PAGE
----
Michael: Yeah. So the one hand I'm like that's a heck of a journey unto itself. And the other part of me here is that, and just thinking like, and this is why when we're in our 30s, we often need a lot of financial planning advice because life comes at you pretty fast sometimes.
Sophia: Yeah, exactly, exactly. And so, business-wise, I really started having Caish or Ashley sit in all my client meetings. We all started taking better notes on Trello. We just really figured out what do we need to do to get ready for me going on maternity leave.
And from a gross income perspective, my gross ended up being slightly higher in 2020 than it did in 2019. So it went from $368,000 to $380,000 for the year. And my net was just slightly lower than it was in 2019. So my net in 2019 was $266,000. And my net in 2020 was $258,000.
And that was mainly because I was paying my team a little more. I bumped up my team salary, Ashley and Caish's income when I was on maternity leave because guess what, they were doing a lot more work. Like Ashley was running a firm. She didn't think she'd be doing that two years ago when I hired her. So yeah. So I look at that and I'm like, I was able to take four months off because I had three and a half months for maternity leave, plus two weeks from my honeymoon. So I didn't work for four months in 2020. And I still made a quarter of a million dollars. That's insane to me that I figured out a way to make that happen.
And when I say like, didn't work, Michael, I was out of my email inbox. I was not checking in. And so I literally, got back in January and declared email bankruptcy. Meaning I just marked all of my emails as read and archived them.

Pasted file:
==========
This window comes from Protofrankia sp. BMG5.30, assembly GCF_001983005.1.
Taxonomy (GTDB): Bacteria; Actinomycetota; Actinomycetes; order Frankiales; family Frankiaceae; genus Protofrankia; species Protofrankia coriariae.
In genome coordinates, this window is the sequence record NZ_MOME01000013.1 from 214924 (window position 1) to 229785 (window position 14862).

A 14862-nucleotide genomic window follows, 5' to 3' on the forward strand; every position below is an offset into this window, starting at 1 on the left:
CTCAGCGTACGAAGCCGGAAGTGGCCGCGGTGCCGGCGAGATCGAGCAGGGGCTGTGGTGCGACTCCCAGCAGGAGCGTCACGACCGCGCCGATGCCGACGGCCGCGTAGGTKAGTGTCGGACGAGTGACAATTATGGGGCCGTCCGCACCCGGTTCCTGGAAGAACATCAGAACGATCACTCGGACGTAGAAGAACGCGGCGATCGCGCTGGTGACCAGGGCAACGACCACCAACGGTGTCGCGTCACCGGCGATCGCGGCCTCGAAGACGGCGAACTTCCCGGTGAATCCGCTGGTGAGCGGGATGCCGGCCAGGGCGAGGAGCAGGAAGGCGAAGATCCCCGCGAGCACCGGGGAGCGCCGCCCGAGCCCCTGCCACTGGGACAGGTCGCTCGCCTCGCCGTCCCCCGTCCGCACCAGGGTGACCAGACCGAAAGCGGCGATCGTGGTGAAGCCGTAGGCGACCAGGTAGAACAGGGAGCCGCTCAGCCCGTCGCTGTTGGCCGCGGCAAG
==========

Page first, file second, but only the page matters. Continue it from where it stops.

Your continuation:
Michael: Wow. It gives me anxiety to hear that. Declared email bankruptcy. That's an interesting way of putting it.
Sophia: Yeah. And so I had an out of office that was like, “Hi, I'm on maternity leave. If you need to get a hold of someone at Gen Y Planning, Ashley's running the show while I'm gone. Here's her email. If you want a quote, talk to Ashley or Caish. Caish will be reaching...” It's just like I had their emails there. They knew that I was not going to be getting back to them. And basically, once a week, Ashley would pop into my email inbox. And if there was anything pertinent that she needed to deal with, she would deal with it. But usually, if they had reached out to her. Sometimes there was a weird compliance thing that she would be like, Okay, I'm emailing Jim about this.
But I think the other thing was I trusted my team. And I hire well, and I trust my team. I guess I should say, I hire well, I train them, and then I trust my team. And I think that I've really enjoyed creating a virtual team over the last several years. And oh, the other thing that's cool about having a military spouse as your right-hand person is she was like, "I'm basically pretending you're deployed during this time."